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See also: organise


Alternative forms[edit]


Borrowed from Middle French organiser, from Medieval Latin organizō, from Latin organum (organ); see organ.



organize (third-person singular simple present organizes, present participle organizing, simple past and past participle organized)

  1. (transitive) To arrange in working order.
  2. (transitive) To constitute in parts, each having a special function, act, office, or relation; to systematize.
  3. (transitive, chiefly used in the past participle) To furnish with organs; to give an organic structure to; to endow with capacity for the functions of life
    an organized being
    organized matter
    • 1691, John Ray, The Wisdom of God Manifested in the Works of the Creation. [], London: [] Samuel Smith, [], OCLC 1179804186:
      These nobler faculties in the mind of man, [] matter organized could never produce.
  4. (transitive, music) To sing in parts.
    to organize an anthem
    • 1828, Thomas Busby, A Complete Dictionary of Music
      Formerly , those Catholic priests who sung in parts : so to sing , was to organize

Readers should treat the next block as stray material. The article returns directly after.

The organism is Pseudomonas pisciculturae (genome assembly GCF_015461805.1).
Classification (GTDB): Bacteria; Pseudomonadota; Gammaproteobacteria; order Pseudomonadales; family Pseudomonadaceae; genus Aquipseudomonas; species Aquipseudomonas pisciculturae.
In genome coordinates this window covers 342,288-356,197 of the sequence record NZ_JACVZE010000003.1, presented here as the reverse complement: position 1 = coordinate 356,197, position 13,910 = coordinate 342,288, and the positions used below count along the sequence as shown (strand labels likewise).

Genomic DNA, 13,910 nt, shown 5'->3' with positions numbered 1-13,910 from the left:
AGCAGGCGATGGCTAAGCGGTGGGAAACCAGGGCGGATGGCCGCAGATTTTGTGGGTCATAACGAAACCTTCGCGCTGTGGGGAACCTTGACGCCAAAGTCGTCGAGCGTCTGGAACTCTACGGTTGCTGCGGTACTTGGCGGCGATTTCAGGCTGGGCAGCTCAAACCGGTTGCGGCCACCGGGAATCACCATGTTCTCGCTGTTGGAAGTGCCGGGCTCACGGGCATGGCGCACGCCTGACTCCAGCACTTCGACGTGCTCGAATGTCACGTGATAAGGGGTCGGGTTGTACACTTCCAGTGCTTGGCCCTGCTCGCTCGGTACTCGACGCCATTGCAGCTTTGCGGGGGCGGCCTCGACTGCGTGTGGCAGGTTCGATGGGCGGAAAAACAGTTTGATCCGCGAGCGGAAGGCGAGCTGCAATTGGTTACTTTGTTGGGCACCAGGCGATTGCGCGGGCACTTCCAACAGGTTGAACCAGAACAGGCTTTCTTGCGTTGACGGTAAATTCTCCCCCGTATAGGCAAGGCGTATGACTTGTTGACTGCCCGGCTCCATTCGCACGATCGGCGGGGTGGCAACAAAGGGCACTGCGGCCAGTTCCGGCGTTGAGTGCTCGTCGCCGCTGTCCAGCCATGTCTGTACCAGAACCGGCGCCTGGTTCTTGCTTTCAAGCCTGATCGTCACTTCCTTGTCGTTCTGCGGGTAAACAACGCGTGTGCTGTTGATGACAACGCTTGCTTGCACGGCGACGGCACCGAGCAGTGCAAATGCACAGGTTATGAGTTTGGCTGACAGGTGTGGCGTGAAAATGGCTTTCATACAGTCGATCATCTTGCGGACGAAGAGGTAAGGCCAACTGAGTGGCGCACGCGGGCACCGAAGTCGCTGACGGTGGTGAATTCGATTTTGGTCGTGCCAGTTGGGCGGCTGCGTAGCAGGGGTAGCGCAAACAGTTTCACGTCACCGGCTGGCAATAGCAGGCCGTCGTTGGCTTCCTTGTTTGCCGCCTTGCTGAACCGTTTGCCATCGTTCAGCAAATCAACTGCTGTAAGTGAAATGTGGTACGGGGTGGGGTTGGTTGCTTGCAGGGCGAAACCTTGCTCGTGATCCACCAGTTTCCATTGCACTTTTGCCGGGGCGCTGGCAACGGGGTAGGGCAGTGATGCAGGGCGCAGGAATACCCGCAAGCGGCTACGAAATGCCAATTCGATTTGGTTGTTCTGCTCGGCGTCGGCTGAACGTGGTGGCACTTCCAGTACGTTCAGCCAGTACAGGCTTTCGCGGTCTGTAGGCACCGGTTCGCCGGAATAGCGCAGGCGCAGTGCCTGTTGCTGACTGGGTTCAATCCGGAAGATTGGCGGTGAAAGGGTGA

5. (transitive, intransitive) To band together into a group or union that can bargain and act collectively; to unionize.
    the workers decided to organize; their next task was to organize the workers at the steel mill

Derived terms[edit]


The translations below need to be checked and inserted above into the appropriate translation tables, removing any numbers. Numbers do not necessarily match those in definitions. See instructions at Wiktionary:Entry layout § Translations.

Further reading[edit]





  1. first-person singular (eu) present subjunctive of organizar
  2. third-person singular (ele and ela, also used with você and others) present subjunctive of organizar
  3. third-person singular (você) affirmative imperative of organizar
  4. third-person singular (você) negative imperative of organizar